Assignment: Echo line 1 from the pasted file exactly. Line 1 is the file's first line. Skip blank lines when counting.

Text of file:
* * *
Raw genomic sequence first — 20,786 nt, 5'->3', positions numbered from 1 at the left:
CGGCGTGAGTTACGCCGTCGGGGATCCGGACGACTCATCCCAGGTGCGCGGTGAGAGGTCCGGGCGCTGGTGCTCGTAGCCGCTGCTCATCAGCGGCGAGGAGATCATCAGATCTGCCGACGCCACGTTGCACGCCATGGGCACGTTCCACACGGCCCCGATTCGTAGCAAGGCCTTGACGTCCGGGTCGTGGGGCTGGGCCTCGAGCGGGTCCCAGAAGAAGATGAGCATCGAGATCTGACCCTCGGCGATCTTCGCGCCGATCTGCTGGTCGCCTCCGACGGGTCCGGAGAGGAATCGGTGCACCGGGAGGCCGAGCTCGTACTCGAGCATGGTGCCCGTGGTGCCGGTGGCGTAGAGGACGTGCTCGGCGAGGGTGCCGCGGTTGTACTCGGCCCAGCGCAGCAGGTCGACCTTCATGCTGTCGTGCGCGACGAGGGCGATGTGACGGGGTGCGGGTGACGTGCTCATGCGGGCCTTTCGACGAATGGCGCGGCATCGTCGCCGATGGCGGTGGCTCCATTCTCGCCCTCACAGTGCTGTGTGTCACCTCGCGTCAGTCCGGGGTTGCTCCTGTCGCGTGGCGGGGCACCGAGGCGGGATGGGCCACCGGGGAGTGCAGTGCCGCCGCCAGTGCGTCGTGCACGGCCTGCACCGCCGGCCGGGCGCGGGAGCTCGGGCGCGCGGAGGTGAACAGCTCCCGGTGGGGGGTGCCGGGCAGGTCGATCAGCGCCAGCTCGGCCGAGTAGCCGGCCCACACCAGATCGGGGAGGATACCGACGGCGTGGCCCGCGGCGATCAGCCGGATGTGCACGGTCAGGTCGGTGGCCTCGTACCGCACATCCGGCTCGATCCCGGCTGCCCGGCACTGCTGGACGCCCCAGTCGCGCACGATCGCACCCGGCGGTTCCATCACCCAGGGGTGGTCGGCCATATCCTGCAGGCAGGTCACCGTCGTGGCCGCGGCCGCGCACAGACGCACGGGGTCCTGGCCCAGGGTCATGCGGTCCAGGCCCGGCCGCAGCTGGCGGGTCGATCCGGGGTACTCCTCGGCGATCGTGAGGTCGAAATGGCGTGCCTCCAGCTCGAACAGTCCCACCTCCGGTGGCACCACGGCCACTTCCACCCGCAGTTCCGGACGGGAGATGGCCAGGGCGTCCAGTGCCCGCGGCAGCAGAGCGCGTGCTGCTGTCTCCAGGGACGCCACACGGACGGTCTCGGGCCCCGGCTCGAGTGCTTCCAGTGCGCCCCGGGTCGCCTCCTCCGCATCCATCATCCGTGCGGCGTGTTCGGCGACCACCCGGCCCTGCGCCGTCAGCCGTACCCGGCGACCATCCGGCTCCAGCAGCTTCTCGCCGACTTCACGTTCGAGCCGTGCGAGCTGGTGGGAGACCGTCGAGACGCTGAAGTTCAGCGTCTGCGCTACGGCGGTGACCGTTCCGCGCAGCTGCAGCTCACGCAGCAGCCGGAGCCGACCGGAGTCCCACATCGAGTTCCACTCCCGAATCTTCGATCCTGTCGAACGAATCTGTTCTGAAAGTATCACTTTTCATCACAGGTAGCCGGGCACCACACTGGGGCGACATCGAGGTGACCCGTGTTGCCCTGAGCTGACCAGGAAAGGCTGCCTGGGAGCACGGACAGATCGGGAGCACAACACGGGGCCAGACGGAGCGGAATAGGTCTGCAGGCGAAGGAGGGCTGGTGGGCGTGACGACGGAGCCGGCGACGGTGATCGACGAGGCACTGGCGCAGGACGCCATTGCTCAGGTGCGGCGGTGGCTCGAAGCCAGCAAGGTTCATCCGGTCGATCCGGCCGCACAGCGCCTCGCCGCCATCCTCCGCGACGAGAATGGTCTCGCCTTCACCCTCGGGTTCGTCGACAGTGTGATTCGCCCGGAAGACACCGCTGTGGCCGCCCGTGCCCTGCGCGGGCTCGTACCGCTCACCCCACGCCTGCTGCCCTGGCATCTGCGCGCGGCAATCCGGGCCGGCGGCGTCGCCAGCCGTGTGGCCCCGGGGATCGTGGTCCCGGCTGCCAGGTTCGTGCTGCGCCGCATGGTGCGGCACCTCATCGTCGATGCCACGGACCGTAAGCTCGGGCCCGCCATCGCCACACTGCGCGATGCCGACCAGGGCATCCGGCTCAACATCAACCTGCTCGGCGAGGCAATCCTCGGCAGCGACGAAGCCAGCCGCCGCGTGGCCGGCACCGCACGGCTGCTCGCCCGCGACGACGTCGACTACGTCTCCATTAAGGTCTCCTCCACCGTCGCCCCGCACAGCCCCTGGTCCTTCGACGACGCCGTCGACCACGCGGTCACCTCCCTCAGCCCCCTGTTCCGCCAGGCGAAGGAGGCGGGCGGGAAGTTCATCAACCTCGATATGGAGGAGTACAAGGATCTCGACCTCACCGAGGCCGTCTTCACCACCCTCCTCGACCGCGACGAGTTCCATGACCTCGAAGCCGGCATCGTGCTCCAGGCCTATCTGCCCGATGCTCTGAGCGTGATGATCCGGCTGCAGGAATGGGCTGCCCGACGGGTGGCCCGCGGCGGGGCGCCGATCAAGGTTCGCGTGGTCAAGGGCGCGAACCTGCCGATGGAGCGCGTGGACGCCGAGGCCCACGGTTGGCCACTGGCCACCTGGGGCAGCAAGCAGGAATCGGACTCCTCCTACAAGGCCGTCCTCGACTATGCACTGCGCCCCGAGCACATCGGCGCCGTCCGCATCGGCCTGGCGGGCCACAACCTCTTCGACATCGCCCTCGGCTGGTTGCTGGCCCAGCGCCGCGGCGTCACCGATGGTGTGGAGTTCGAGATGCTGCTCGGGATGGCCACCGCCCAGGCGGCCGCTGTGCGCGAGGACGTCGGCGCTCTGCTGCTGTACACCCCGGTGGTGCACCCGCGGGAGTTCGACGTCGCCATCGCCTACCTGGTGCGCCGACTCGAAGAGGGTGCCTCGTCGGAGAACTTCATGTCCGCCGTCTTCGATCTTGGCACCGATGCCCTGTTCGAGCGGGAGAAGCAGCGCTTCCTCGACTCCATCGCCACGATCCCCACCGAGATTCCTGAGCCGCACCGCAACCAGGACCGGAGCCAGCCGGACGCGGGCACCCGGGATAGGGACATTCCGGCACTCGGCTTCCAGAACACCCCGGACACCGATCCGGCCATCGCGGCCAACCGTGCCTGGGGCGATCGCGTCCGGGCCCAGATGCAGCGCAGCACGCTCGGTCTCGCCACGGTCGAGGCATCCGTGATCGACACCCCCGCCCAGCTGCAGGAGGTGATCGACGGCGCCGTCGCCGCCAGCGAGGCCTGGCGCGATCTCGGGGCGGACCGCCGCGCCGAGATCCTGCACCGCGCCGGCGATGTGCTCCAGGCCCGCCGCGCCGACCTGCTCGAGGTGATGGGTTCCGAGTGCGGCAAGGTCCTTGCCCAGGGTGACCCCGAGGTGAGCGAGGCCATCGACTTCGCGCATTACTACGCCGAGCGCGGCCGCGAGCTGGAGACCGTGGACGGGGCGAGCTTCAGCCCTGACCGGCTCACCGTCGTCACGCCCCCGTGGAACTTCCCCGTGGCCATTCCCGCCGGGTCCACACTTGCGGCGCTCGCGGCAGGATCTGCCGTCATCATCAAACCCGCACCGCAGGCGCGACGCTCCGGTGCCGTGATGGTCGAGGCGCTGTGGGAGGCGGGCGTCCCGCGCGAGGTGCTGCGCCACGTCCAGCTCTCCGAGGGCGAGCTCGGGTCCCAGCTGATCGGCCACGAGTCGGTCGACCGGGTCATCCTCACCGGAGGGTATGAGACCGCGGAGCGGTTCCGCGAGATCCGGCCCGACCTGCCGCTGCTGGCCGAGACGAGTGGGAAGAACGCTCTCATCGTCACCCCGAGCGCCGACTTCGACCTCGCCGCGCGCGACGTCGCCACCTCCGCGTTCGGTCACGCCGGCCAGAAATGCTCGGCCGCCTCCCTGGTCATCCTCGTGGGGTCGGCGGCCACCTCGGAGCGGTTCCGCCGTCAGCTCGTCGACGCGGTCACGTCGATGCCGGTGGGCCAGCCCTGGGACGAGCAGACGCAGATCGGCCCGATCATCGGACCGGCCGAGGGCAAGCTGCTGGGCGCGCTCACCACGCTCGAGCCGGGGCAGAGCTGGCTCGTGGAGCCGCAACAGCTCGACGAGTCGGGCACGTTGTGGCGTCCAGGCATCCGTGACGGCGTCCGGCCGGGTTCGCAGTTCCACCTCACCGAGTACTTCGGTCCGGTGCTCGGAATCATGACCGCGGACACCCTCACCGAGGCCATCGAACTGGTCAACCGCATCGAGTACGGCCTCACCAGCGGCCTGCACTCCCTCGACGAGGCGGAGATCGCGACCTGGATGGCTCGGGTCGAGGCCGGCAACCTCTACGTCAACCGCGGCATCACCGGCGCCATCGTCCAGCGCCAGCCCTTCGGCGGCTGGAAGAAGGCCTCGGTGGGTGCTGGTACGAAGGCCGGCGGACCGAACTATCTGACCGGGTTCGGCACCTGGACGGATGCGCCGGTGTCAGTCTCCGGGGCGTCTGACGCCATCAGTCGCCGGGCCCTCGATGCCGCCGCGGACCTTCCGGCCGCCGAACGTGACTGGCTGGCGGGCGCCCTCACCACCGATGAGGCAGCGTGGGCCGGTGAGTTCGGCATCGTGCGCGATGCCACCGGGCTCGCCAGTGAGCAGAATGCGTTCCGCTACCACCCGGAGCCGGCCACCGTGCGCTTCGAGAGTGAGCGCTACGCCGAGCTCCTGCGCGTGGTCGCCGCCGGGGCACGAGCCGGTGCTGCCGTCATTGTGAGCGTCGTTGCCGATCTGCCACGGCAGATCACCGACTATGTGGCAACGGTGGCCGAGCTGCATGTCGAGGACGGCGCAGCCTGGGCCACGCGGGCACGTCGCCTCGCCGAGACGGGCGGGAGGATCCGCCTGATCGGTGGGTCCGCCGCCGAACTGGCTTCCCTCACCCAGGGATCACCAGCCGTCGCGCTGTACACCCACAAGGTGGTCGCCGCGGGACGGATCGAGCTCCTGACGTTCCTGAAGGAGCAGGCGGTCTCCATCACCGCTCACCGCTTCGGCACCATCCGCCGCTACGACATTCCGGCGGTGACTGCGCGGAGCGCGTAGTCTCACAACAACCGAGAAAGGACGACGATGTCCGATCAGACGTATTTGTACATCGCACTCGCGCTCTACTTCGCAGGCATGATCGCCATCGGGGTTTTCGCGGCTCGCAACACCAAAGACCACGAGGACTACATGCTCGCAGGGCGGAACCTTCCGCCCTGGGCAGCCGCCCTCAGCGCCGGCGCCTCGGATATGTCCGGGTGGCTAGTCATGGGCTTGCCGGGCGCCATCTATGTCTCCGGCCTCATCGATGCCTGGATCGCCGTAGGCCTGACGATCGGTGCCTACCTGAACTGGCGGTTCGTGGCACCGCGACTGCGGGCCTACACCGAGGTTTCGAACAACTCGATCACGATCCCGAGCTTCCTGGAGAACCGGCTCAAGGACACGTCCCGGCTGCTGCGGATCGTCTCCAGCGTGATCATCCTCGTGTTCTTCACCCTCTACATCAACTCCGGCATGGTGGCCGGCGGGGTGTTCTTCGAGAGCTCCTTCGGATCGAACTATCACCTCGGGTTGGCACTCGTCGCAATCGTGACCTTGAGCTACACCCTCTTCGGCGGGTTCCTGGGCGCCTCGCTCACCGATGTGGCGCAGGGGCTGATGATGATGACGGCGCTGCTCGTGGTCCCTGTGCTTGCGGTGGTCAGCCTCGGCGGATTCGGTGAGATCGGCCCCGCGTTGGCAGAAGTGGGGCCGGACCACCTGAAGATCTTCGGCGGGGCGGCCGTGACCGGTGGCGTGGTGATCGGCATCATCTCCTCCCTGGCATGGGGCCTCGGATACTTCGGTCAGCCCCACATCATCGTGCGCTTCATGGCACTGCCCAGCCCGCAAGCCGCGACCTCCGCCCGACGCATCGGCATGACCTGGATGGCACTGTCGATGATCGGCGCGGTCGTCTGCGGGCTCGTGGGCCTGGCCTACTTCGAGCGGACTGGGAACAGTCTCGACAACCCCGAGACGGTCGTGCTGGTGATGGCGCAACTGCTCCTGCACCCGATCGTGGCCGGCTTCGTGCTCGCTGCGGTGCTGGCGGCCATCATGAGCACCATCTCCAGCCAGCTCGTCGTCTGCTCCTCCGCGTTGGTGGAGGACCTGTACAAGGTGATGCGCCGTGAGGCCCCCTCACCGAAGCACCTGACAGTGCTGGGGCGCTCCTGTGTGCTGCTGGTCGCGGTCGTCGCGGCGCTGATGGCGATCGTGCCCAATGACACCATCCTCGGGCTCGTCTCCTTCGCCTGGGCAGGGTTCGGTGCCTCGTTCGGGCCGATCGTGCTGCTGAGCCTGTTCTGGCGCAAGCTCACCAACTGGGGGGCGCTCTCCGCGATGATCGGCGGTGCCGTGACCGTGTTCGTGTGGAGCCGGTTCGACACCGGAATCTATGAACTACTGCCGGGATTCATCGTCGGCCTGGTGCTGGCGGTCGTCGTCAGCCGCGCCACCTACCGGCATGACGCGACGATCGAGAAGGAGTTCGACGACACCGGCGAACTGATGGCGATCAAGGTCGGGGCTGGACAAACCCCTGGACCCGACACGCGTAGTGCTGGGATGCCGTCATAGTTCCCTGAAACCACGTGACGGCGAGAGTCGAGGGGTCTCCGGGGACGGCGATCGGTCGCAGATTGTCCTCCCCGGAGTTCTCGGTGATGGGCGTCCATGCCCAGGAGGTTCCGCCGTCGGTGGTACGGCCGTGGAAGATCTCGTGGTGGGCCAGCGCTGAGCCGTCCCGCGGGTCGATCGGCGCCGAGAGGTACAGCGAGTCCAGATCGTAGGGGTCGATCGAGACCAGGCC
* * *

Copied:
Raw genomic sequence first — 20,786 nt, 5'->3', positions numbered from 1 at the left: